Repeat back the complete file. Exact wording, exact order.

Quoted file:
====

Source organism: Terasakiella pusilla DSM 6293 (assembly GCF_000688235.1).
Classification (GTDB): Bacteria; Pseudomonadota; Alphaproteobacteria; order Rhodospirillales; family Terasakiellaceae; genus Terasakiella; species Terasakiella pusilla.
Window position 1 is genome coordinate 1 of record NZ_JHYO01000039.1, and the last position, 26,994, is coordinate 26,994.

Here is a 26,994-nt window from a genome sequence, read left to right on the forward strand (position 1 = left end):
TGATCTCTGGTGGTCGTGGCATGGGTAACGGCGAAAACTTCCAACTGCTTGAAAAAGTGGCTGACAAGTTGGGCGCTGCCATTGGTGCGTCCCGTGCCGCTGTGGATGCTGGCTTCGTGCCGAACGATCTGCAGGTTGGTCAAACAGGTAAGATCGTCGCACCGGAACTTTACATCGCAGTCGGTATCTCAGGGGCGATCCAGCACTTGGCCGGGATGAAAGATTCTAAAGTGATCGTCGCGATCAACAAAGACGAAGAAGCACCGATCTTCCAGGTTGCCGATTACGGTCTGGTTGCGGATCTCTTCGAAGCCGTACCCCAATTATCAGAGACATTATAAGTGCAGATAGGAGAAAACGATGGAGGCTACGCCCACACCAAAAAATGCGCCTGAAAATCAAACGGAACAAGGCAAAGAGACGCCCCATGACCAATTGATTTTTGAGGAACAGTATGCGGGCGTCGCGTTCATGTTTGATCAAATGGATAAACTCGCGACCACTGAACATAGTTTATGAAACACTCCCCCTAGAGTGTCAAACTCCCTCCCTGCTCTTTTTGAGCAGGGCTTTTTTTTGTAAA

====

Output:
Source organism: Terasakiella pusilla DSM 6293 (assembly GCF_000688235.1).
Classification (GTDB): Bacteria; Pseudomonadota; Alphaproteobacteria; order Rhodospirillales; family Terasakiellaceae; genus Terasakiella; species Terasakiella pusilla.
Window position 1 is genome coordinate 1 of record NZ_JHYO01000039.1, and the last position, 26,994, is coordinate 26,994.

Here is a 26,994-nt window from a genome sequence, read left to right on the forward strand (position 1 = left end):
TGATCTCTGGTGGTCGTGGCATGGGTAACGGCGAAAACTTCCAACTGCTTGAAAAAGTGGCTGACAAGTTGGGCGCTGCCATTGGTGCGTCCCGTGCCGCTGTGGATGCTGGCTTCGTGCCGAACGATCTGCAGGTTGGTCAAACAGGTAAGATCGTCGCACCGGAACTTTACATCGCAGTCGGTATCTCAGGGGCGATCCAGCACTTGGCCGGGATGAAAGATTCTAAAGTGATCGTCGCGATCAACAAAGACGAAGAAGCACCGATCTTCCAGGTTGCCGATTACGGTCTGGTTGCGGATCTCTTCGAAGCCGTACCCCAATTATCAGAGACATTATAAGTGCAGATAGGAGAAAACGATGGAGGCTACGCCCACACCAAAAAATGCGCCTGAAAATCAAACGGAACAAGGCAAAGAGACGCCCCATGACCAATTGATTTTTGAGGAACAGTATGCGGGCGTCGCGTTCATGTTTGATCAAATGGATAAACTCGCGACCACTGAACATAGTTTATGAAACACTCCCCCTAGAGTGTCAAACTCCCTCCCTGCTCTTTTTGAGCAGGGCTTTTTTTTGTAAA